Dallmeier

Business Directory

Browse the Directory

Sign Up to the Directory

FC Business Twitter
FC business Linked in
FC Business facebook
FC Business Youtube

British public turning down the sound of the vuvuzelas

Thu 17th Jun 2010 | Television & Broadcasting

35% of British adults who have been watching the 2010 FIFA World Cup, have done so with the volume on their television sets turned down because of the sound of the vuvuzelas.

The traditional African horn often blown at sports matches has been a controversial talking point through the 2010 World Cup so far and it seems the response amongst the British public is mixed.

17% of respondents have been watching less of the World Cup because of the sound of the vuvuzelas and 6% say they will not be watching any more of the tournament in South Africa as a result of the noise.

Younger generations seem to be more tolerable to the noise, with almost half (45%) of 18 – 24 year olds claiming that the vuvuzelas have not impacted the amount matches they have been watching, compared to 31% of over 55s. In fact, 12% of over 55s who have been following the tournament say they won’t be watching any more of the World Cup because of the sound of the vuvuzelas, compared to just 3% of 18 – 24 year olds.

The vuvuzelas have also become a high scoring ‘topic’ on YouGov’s TellYouGov leaderboard. TellYouGov allows the public to give their opinion on any topic, any time and have it counted by submitting a message via text message, email or Twitter.

Some users, or ‘tyggers’ are in favour of the horns, commenting ‘They are part of African culture and no way should they be banned’, ‘I like them, they add to the atmosphere’ and ‘They are so creative and they bring people together’.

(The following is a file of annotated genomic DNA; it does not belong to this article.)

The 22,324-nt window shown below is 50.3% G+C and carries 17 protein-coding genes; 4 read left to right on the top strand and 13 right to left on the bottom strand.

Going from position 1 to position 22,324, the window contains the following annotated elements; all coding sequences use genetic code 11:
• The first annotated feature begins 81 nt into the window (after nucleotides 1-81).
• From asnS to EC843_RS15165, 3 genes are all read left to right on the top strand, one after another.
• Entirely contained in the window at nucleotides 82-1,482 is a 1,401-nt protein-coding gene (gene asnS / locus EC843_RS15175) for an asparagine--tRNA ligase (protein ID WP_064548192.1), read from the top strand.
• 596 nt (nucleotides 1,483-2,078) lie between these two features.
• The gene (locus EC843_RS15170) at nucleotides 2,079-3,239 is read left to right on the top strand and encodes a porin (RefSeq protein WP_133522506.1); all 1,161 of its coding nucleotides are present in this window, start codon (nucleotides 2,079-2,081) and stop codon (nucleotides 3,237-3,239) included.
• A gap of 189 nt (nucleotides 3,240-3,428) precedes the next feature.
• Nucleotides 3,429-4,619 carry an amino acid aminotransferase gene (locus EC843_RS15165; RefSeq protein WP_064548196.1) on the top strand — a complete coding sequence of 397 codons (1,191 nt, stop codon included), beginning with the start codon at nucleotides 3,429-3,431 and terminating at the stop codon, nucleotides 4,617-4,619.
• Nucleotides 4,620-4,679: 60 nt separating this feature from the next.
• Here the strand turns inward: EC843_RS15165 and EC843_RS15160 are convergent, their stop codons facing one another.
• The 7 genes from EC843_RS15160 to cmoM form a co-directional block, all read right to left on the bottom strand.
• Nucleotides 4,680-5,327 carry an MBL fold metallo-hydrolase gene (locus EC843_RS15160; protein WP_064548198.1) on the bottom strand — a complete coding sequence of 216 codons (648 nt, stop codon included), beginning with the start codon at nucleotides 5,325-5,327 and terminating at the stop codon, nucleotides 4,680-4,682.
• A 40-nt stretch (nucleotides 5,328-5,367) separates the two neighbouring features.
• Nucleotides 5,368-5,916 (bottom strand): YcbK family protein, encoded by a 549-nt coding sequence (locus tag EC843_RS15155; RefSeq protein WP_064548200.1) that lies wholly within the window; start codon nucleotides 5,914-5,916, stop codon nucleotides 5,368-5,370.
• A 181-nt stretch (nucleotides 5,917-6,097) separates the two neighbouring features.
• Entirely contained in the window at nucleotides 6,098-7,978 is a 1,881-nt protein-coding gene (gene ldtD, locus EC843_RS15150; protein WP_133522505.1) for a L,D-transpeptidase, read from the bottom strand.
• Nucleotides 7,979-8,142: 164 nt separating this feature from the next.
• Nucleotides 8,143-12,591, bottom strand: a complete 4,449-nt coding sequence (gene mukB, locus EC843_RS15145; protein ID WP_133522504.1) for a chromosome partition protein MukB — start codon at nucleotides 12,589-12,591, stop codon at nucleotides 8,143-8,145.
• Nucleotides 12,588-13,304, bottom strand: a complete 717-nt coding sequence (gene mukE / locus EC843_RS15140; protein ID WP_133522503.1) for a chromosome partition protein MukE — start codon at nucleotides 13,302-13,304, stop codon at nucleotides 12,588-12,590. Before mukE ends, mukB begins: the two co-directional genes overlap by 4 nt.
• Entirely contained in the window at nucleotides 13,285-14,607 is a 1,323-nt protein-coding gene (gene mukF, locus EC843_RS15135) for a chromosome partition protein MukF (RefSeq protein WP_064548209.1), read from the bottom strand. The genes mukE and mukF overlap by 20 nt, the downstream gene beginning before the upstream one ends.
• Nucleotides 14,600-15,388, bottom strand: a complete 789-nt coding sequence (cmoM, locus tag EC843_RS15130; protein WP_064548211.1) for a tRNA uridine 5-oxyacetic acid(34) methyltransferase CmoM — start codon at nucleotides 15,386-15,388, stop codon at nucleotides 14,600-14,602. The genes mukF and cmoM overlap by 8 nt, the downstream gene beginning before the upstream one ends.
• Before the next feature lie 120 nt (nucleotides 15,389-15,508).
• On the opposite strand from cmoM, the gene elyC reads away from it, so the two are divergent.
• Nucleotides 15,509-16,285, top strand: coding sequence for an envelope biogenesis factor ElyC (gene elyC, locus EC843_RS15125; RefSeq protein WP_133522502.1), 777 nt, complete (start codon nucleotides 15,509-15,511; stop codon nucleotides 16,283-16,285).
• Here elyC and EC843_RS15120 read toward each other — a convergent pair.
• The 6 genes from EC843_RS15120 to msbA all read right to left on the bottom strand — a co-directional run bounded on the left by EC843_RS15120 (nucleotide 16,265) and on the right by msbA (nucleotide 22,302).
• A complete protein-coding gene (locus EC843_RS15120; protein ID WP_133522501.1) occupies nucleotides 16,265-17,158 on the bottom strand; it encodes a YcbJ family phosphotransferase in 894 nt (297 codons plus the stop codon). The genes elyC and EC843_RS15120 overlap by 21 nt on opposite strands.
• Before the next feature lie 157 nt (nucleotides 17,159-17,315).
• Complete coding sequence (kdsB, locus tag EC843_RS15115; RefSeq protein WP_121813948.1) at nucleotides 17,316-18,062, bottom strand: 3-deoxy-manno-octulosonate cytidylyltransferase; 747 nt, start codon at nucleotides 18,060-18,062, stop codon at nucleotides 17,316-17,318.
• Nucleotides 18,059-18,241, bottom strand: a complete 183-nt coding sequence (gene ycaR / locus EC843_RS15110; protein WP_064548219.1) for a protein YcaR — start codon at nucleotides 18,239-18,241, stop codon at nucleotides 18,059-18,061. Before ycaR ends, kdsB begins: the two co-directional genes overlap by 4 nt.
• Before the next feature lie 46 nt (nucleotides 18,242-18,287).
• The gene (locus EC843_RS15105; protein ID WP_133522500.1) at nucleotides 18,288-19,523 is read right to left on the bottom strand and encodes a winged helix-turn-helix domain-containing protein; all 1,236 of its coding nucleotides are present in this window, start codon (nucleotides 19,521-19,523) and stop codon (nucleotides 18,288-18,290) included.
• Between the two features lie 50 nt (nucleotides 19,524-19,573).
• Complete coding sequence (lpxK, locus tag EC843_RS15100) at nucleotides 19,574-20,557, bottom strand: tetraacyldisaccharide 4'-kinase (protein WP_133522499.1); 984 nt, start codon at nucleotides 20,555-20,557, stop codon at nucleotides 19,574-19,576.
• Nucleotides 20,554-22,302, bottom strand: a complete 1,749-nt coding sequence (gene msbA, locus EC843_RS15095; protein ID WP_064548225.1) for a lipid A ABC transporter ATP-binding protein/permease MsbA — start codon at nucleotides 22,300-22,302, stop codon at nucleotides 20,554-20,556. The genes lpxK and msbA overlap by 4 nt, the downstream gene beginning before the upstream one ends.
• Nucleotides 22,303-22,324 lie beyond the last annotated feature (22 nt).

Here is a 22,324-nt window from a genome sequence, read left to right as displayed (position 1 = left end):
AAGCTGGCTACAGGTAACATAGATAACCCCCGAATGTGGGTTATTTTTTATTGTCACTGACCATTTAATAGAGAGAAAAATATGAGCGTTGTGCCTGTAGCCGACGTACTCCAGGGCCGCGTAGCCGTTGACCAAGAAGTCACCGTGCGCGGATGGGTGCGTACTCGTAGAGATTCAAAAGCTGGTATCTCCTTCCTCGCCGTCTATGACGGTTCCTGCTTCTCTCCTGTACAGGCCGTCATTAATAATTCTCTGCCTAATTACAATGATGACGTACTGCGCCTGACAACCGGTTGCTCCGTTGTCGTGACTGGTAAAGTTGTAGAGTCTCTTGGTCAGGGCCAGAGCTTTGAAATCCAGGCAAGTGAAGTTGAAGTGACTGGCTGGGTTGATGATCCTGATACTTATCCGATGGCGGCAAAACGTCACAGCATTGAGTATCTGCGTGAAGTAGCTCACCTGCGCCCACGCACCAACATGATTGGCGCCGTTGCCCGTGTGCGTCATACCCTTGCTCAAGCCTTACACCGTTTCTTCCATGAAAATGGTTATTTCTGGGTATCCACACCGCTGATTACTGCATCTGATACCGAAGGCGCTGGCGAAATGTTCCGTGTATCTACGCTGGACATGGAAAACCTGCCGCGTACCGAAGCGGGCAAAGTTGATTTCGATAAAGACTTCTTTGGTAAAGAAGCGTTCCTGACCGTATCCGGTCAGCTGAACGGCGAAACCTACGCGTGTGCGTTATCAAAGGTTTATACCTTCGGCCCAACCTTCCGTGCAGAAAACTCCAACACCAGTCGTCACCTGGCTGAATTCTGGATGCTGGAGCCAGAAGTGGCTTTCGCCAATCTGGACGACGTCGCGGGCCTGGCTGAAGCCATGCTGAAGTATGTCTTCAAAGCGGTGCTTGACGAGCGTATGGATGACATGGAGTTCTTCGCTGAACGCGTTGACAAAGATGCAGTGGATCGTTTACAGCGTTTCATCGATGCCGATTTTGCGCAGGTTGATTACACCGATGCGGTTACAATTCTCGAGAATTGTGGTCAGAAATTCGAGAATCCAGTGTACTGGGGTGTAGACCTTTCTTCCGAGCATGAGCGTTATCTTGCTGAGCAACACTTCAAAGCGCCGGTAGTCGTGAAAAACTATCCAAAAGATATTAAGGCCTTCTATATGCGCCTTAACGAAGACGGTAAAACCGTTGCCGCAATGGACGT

Others are more critical, commenting ‘Please FIFA get them banned, I've already turned the volume down on the TV now can't hear the commentary Next step is to turn off the telly!’, ‘Ruining my World Cup experience somewhat’ and ‘Sick to death of hearing them’.

World Cup organisers have said they will not ban vuvuzelas from stadiums in South Africa, so it seems that those against the horns will have to put up with them until the final on 11th July.

 

If you have any football business related news stories you’d like to share then please contact us – agourley@fcbusiness.co.uk or ryan@fcbusiness.co.uk

Don’t forget to subscribe to F.C. Business Magazine to keep up to date with the latest comment from the football world. Click here to subscribe

Add to: Google Google | Yahoo Yahoo | Live Live | del.icio.us del.icio | Digg Digg |

Related Articles

Sky Sports wins live EFL rights, will stream midweek games after new 600m TV deal

Tue 12th Sep 2017 | Television & Broadcasting

Sky Sports has strengthened its position as the home of football with a new deal to show live coverage of the EFL until 2024, offering Sky customers more matches and more ways to watch than ever...

Sky Search For 'Next Jamie Vardy'

Tue 22nd Aug 2017 | Television & Broadcasting

A documentary based on the search for the next Jamie Vardy will be shown on Sky from September. The Leicester City and England star's story is well-known, rising from non-league football with...

Premier League awarded anti-piracy Blocking Order

Thu 27th Jul 2017 | Television & Broadcasting

As part of its biggest ever crackdown on the illegal streaming of its content, the Premier League has obtained a High Court Order that will require UK Internet Service Providers (ISPs) to block...

MUTV Launched Online In UK and Ireland

Tue 11th Jul 2017 | Television & Broadcasting

Manchester United’s official television network, MUTV, is now available to all supporters in the UK and Ireland, via a new streaming service. The newly launched service at mutv.com will be...